Strength stretching…

Stretching is one of those things you either love or hate. Personally, I hate it, I find it boring, awkward, and generally ineffective, also I’m useless at it, usually looking like a cold lump of clay whenever I try. However, I know many people love to stretch, twisting and contorting themselves into some amazing and eye-popping positions with grace and ease. But there are a lot of myths and misconceptions around stretching and I want to discuss these as well as propose a different way to look at stretching… something I call strength stretching!

There has been a lot of debate and disagreement on the positives and negatives of stretching, and I have added to this by giving some of my thoughts a while ago here. However, as time, research, and my understanding progresses, so my thoughts and views change, and although I am still not a huge advocate of stretching I am a huge advocate of movement, so rarely will recommend that someone stops stretching if they enjoy it and its not detrimental.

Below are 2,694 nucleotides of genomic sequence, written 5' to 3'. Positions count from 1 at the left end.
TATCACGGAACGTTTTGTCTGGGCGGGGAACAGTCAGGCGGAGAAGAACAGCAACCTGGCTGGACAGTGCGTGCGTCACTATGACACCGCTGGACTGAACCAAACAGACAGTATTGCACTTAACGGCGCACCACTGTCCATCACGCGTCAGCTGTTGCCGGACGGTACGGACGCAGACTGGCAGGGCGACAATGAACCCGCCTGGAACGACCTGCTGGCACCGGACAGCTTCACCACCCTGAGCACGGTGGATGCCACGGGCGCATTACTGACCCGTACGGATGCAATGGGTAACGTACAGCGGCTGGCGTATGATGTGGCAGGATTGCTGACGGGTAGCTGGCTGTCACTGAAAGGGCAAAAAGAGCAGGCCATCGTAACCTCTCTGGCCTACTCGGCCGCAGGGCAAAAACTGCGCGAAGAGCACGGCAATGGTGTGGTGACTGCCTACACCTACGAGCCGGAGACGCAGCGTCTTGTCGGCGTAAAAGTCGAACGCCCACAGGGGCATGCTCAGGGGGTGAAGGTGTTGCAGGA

Reduce injury?

Stretching is done in a lot of different ways such as the common static hold variety, or the more dynamic and ballistic ways, and then there are the more fancy methods such as contract and relax, or PNF.

However, regardless of what type of stretching you do, they are all believed to help improve flexibility and prepare and warm the body up for sports and other activities and reduce the risk of pulling or tweaking something.